EPIC, National Consumer Law Center Urge Massachusetts Supreme Judicial Court to Limit Harmful Tracking and Disclosure of Private Health Information

March 21, 2024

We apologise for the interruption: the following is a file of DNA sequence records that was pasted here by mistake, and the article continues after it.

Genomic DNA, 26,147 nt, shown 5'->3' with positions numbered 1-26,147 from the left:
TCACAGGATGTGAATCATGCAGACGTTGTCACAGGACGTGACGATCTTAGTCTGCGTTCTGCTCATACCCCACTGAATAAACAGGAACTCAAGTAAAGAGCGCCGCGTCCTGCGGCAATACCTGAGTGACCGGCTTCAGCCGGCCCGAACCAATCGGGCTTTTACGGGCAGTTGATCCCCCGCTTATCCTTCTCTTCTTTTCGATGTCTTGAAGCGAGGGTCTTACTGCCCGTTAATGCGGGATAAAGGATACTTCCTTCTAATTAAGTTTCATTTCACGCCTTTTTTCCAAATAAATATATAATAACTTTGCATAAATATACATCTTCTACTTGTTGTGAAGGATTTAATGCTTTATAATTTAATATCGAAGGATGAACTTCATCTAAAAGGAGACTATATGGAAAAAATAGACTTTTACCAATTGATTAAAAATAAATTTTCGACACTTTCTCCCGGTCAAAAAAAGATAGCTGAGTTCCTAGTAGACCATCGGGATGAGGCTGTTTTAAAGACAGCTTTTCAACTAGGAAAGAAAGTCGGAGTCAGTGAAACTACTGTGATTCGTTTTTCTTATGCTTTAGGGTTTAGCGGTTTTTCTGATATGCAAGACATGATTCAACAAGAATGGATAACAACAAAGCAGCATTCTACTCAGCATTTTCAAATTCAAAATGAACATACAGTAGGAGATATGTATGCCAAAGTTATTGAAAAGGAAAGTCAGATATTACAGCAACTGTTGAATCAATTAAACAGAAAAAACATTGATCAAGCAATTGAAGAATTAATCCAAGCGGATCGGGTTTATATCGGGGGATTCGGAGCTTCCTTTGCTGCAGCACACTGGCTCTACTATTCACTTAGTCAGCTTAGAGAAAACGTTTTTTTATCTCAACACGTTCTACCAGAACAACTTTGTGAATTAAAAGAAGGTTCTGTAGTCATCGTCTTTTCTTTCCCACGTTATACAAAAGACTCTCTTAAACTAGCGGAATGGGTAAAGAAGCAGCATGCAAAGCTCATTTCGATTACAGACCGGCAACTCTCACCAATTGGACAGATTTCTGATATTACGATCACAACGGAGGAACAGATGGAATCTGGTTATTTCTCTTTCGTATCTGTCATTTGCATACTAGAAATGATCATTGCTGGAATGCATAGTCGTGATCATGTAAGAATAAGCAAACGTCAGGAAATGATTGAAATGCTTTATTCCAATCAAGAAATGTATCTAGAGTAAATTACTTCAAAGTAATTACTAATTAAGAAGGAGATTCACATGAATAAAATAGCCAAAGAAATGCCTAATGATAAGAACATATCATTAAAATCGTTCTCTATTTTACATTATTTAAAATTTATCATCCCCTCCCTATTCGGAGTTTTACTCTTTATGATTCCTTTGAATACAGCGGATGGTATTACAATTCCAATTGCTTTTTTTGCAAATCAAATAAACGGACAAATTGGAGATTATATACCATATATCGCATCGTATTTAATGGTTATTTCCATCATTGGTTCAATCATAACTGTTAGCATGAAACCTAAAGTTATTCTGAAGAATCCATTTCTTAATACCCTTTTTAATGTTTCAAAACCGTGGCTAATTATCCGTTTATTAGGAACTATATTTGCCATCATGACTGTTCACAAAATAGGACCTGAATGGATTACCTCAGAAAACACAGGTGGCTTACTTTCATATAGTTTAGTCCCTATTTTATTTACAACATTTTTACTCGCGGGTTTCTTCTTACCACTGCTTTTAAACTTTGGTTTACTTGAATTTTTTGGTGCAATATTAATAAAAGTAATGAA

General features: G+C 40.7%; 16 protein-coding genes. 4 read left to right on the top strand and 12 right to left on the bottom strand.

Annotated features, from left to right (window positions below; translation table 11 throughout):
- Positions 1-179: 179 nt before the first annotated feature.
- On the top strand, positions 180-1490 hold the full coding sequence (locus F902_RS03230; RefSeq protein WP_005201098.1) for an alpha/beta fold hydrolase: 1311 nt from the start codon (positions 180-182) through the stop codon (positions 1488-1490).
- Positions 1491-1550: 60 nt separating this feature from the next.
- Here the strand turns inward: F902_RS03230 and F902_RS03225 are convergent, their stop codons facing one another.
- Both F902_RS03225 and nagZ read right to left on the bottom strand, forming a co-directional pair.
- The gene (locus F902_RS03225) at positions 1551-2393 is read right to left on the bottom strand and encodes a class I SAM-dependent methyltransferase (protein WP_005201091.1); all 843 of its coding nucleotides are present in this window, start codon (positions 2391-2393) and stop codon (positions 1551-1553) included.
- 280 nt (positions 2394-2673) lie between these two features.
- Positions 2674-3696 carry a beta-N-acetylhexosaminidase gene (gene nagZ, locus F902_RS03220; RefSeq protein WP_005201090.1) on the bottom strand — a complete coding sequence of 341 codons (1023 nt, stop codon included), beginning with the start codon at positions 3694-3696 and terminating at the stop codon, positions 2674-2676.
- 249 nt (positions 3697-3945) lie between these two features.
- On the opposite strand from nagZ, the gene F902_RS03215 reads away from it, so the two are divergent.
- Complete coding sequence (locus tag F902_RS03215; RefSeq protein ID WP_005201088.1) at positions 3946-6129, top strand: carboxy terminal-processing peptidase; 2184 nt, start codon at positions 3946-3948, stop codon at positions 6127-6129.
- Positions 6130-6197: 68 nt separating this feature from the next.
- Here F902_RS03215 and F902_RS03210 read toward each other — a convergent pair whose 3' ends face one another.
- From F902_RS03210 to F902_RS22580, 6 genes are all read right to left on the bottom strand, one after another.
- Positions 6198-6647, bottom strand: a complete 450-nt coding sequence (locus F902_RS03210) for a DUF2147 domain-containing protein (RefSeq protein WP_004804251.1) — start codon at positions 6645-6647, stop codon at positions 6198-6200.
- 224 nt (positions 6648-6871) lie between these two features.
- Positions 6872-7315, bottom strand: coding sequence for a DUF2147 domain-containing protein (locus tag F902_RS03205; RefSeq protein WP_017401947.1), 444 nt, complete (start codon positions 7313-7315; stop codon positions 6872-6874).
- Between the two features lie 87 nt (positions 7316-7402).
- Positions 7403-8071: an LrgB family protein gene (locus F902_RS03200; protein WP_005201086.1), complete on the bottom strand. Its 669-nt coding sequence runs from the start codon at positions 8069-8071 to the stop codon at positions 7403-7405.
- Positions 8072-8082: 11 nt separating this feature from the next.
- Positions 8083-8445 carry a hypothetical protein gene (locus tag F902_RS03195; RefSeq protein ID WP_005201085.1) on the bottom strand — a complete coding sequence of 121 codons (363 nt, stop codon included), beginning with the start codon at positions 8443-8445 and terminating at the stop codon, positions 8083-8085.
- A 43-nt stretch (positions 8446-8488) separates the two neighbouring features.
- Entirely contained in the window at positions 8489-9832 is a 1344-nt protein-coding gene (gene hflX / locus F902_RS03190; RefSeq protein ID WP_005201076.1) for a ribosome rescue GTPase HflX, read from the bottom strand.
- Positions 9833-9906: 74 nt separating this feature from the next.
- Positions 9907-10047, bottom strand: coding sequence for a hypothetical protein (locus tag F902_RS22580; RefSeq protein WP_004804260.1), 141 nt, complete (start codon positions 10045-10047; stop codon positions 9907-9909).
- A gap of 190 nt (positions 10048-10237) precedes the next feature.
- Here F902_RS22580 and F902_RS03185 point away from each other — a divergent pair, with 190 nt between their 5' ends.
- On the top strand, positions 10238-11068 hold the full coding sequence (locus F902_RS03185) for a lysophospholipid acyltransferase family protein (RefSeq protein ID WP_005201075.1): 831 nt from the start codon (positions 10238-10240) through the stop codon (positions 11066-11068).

In an amicus brief filed in Vita v. New England Baptist, EPIC and the National Consumer Law Center (NCLC) urged the Supreme Judicial Court of Massachusetts to find that the undisclosed and unconsented collection and sharing of private health information via pixels or similar tracking technologies constitute an illegal wiretap under the state’s Wiretap Act. Harmful data practices like surveillance advertising are fed by these types of surreptitious data collection and sharing technologies, which largely remain unknown to users. EPIC and NCLC’s brief supports plaintiffs’ arguments in three ways. First, state and federal wiretap laws protect consumers against invasions of privacy and should extend to these types of online disclosures in the digital age. Second, the hospitals failed to disclose such tracking and sharing of health information and the hospitals at issue should not be free from liability by disclosing such collection and sharing in the future. Third, the non-consensual sharing of private medical information constitutes an injury that provides plaintiffs with standing. EPIC regularly advocates for limiting harmful surveillance tracking practices online and for heightened protections for patients’ private health information online.

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